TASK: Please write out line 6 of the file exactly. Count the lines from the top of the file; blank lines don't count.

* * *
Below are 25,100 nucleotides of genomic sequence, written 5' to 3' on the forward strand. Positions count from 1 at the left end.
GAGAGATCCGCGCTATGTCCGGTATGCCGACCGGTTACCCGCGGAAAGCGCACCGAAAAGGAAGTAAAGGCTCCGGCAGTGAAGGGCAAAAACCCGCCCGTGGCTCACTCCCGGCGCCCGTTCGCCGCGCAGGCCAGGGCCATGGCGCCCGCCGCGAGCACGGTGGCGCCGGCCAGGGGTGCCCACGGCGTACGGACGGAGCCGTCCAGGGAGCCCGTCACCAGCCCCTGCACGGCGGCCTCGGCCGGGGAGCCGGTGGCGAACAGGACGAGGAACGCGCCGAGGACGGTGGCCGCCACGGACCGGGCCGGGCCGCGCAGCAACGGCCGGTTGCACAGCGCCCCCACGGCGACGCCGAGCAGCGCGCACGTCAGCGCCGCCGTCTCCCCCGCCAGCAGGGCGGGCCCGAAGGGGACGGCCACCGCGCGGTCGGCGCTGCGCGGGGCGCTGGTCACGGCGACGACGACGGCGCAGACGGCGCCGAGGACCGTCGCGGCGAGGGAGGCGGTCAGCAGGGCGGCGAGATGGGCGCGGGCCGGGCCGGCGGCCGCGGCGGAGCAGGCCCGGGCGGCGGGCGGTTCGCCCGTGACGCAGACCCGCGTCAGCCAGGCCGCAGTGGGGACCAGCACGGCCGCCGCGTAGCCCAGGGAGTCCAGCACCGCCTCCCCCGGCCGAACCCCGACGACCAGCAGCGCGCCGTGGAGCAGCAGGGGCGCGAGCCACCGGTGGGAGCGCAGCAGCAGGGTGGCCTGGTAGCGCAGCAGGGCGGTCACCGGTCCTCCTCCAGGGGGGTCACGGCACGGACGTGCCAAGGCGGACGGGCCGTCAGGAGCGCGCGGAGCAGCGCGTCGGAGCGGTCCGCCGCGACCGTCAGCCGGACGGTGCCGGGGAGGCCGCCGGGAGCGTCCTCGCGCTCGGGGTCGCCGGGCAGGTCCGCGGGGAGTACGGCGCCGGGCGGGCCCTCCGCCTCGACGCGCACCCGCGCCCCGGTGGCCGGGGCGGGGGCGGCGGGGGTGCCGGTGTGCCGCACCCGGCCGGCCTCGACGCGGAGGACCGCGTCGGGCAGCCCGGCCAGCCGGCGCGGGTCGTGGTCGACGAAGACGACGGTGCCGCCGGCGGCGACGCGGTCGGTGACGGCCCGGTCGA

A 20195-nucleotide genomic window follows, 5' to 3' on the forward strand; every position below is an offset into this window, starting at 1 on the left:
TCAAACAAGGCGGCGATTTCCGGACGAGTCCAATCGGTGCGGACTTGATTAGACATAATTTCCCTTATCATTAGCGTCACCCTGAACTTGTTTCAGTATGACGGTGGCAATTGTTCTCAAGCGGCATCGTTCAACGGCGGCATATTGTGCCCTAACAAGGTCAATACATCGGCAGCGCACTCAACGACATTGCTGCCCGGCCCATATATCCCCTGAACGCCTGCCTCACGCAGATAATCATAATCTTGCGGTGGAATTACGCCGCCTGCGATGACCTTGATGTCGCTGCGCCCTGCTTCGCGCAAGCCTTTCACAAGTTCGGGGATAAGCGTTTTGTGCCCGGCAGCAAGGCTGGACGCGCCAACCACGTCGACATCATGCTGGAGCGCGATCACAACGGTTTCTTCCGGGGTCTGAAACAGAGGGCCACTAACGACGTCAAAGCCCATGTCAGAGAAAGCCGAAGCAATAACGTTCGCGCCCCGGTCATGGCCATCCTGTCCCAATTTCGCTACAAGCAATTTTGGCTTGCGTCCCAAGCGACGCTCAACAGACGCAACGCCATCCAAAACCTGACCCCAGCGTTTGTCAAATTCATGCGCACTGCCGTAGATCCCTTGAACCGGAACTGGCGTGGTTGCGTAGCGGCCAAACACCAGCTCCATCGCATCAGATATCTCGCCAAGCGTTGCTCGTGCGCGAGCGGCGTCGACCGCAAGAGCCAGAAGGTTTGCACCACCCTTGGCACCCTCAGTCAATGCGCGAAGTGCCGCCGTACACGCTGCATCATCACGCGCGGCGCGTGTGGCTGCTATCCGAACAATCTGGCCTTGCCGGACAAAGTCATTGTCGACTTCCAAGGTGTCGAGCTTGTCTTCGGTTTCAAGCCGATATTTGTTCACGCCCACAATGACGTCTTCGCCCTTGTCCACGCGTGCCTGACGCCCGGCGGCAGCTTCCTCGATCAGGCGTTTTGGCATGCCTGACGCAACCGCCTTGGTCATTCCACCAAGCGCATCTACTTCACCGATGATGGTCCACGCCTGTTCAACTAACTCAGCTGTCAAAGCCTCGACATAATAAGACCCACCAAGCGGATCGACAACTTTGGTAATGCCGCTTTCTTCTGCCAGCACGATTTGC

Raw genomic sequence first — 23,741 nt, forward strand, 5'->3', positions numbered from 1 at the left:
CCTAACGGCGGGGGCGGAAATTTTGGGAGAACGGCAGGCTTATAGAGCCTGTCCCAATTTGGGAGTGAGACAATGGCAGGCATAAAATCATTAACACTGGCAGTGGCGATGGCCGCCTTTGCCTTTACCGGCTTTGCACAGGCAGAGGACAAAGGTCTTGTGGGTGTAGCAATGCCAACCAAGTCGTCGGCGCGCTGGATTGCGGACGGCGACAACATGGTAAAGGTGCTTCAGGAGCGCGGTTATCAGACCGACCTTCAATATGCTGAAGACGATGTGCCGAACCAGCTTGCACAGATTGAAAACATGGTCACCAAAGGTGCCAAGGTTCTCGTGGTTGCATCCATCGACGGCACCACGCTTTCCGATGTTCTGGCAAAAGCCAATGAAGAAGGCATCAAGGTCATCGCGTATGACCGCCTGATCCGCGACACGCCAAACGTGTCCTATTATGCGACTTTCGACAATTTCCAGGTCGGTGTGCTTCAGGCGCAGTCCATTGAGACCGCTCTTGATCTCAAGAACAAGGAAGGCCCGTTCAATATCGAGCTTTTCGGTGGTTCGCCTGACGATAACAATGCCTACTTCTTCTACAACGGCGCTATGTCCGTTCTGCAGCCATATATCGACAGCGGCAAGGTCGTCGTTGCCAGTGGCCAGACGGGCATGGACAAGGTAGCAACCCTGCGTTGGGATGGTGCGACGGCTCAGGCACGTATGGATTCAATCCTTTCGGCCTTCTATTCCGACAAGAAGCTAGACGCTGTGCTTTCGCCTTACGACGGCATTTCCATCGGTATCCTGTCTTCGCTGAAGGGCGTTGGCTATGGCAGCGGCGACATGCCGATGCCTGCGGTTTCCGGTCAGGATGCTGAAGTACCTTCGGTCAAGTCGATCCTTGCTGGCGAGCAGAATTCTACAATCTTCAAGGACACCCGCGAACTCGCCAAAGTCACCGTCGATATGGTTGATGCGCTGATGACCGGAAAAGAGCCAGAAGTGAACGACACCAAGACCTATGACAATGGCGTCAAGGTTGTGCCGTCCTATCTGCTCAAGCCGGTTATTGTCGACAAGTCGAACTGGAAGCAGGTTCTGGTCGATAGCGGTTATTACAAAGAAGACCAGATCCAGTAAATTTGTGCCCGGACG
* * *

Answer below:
CCTAACGGCGGGGGCGGAAATTTTGGGAGAACGGCAGGCTTATAGAGCCTGTCCCAATTTGGGAGTGAGACAATGGCAGGCATAAAATCATTAACACTGGCAGTGGCGATGGCCGCCTTTGCCTTTACCGGCTTTGCACAGGCAGAGGACAAAGGTCTTGTGGGTGTAGCAATGCCAACCAAGTCGTCGGCGCGCTGGATTGCGGACGGCGACAACATGGTAAAGGTGCTTCAGGAGCGCGGTTATCAGACCGACCTTCAATATGCTGAAGACGATGTGCCGAACCAGCTTGCACAGATTGAAAACATGGTCACCAAAGGTGCCAAGGTTCTCGTGGTTGCATCCATCGACGGCACCACGCTTTCCGATGTTCTGGCAAAAGCCAATGAAGAAGGCATCAAGGTCATCGCGTATGACCGCCTGATCCGCGACACGCCAAACGTGTCCTATTATGCGACTTTCGACAATTTCCAGGTCGGTGTGCTTCAGGCGCAGTCCATTGAGACCGCTCTTGATCTCAAGAACAAGGAAGGCCCGTTCAATATCGAGCTTTTCGGTGGTTCGCCTGACGATAACAATGCCTACTTCTTCTACAACGGCGCTATGTCCGTTCTGCAGCCATATATCGACAGCGGCAAGGTCGTCGTTGCCAGTGGCCAGACGGGCATGGACAAGGTAGCAACCCTGCGTTGGGATGGTGCGACGGCTCAGGCACGTATGGATTCAATCCTTTCGGCCTTCTATTCCGACAAGAAGCTAGACGCTGTGCTTTCGCCTTACGACGGCATTTCCATCGGTATCCTGTCTTCGCTGAAGGGCGTTGGCTATGGCAGCGGCGACATGCCGATGCCTGCGGTTTCCGGTCAGGATGCTGAAGTACCTTCGGTCAAGTCGATCCTTGCTGGCGAGCAGAATTCTACAATCTTCAAGGACACCCGCGAACTCGCCAAAGTCACCGTCGATATGGTTGATGCGCTGATGACCGGAAAAGAGCCAGAAGTGAACGACACCAAGACCTATGACAATGGCGTCAAGGTTGTGCCGTCCTATCTGCTCAAGCCGGTTATTGTCGACAAGTCGAACTGGAAGCAGGTTCTGGTCGATAGCGGTTATTACAAAGAAGACCAGATCCAGTAAATTTGTGCCCGGACG